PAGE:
Bedwetting: When your child is affected
The first thing to understand about bed wetting in children is that it’s a relatively common problem. In fact, while most children develop what’s called an ‘adult pattern’ of control over their urination habits by the time they reach 3 to 4 years old so that they’re dry both day and night, bed wetting – or nocturnal enuresis as it’s medically termed – occurs in as many as 20% of 5 year olds and up to 10% of 10 year olds.
It’s a condition that’s more common in boys than in girls, with one study showing how at age 7, between 15 and 22% of boys wet the bed, while 7 to 15% of girls do. The good news is that in the majority of cases, young children fall into the category of ‘infrequent bed wetting’ so that they wet the bed less than twice a week. In fact, it’s believed that only 2.4% of school-aged bed wetters wet the bed every night.
However, it’s also true that when a bed wetting problem persists past a child’s 10th birthday, it’s more likely to be classified as severe, which means they wet the bed three or more times a week.
The question is: If your child is a bed wetter, should you consider seeking help? The answer, according to the experts, is yes. That’s because, while children do tend to outgrow the problem, the impact that bed wetting has on a child can be significant, affecting everything from their self-esteem to their relationships with their friends and parents, and may even impact their performance at school. Children with a bed wetting problem are often teased by siblings and friends and may be reluctant to participate in school trips or attend gatherings which involve staying somewhere overnight.
In fact, even in children who experience a bed wetting ‘incident’ just once a month, the problem has been linked to lower self-esteem. Despite this, Australian statistics show that only 34% of families of children with bed wetting seek professional help, preferring to wait for what’s called spontaneous remission, where the child grows out of it naturally – something that does eventually occur in many children, but not all.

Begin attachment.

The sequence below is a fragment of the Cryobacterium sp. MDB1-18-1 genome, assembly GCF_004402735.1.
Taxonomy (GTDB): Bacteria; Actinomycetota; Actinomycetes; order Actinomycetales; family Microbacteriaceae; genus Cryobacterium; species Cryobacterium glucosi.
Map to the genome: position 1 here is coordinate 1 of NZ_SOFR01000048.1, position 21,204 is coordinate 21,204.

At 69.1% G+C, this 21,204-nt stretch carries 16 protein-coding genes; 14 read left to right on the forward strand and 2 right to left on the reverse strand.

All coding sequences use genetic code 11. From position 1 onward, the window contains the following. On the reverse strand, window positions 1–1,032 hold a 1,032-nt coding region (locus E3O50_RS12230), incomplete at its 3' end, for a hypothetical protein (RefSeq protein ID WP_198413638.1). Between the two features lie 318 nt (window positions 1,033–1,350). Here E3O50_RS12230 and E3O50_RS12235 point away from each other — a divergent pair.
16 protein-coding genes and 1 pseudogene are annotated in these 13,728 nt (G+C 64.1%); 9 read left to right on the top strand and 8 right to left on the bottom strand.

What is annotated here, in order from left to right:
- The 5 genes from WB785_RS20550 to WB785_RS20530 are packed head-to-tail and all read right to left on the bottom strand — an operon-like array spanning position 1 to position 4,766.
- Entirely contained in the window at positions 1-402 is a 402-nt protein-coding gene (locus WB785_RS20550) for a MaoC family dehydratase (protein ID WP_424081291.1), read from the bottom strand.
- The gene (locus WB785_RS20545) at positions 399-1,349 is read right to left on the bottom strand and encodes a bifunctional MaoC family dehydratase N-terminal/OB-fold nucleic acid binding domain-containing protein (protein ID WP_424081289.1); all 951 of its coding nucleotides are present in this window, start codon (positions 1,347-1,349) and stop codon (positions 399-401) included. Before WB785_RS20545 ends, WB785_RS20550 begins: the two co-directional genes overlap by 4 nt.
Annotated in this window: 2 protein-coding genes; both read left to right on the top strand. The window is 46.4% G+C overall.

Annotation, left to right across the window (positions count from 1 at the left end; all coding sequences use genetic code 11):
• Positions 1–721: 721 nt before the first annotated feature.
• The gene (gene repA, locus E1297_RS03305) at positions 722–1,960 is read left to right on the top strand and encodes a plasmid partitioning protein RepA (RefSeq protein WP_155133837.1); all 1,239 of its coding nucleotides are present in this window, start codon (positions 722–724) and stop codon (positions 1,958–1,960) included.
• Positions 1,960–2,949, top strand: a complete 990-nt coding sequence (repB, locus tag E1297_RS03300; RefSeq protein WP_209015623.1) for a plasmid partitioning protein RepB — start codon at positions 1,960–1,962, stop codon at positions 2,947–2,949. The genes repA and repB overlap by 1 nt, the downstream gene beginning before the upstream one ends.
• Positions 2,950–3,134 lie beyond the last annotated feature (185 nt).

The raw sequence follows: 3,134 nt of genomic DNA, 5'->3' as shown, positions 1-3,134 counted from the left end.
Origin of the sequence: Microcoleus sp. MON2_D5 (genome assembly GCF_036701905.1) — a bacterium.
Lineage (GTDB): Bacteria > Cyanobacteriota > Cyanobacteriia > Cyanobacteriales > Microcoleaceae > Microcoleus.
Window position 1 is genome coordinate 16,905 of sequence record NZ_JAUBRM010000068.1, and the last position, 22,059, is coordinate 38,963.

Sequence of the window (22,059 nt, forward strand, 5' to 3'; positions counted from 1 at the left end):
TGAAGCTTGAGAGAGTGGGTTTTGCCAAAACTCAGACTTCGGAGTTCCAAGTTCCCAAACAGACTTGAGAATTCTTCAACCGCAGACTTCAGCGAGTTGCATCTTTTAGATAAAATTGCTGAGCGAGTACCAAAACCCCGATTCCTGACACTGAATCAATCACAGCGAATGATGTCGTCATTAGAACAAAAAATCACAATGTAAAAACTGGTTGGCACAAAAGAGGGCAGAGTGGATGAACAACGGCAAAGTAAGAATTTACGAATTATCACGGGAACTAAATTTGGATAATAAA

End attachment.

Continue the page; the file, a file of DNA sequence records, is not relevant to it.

It’s unfortunate when you consider that not only has treatment for bed wetting been reported to improve self-esteem regardless of the type or even how successful it is, proper treatment of bed wetting can be effective in more than 90% of cases.
In contrast, the majority of techniques that families try themselves to solve the problem – including reward charts or restricting fluid intake before bedtime – aren’t effective. What’s more worrying is that as many as one-third of parents have used punishment as their first-line of defence against the problem at some stage, when the reality is that most children classified as ‘bed wetters’ are not doing it to be naughty or as an act of rebellion. In fact, while bed wetting was once believed to be a psychological condition, it’s now accepted that the emotional upsets, such as the behavioural problems that sometimes go hand-in-hand with the situation, (particularly in older bed wetting children) are actually the result of the problem rather than the cause.
For more information about causes of bed wetting and treatments such as alarm therapy, talk to your health care professional.
|For more information about diagnosis, treatment options, shared bed wetting experiences and more, see Bed Wetting.|
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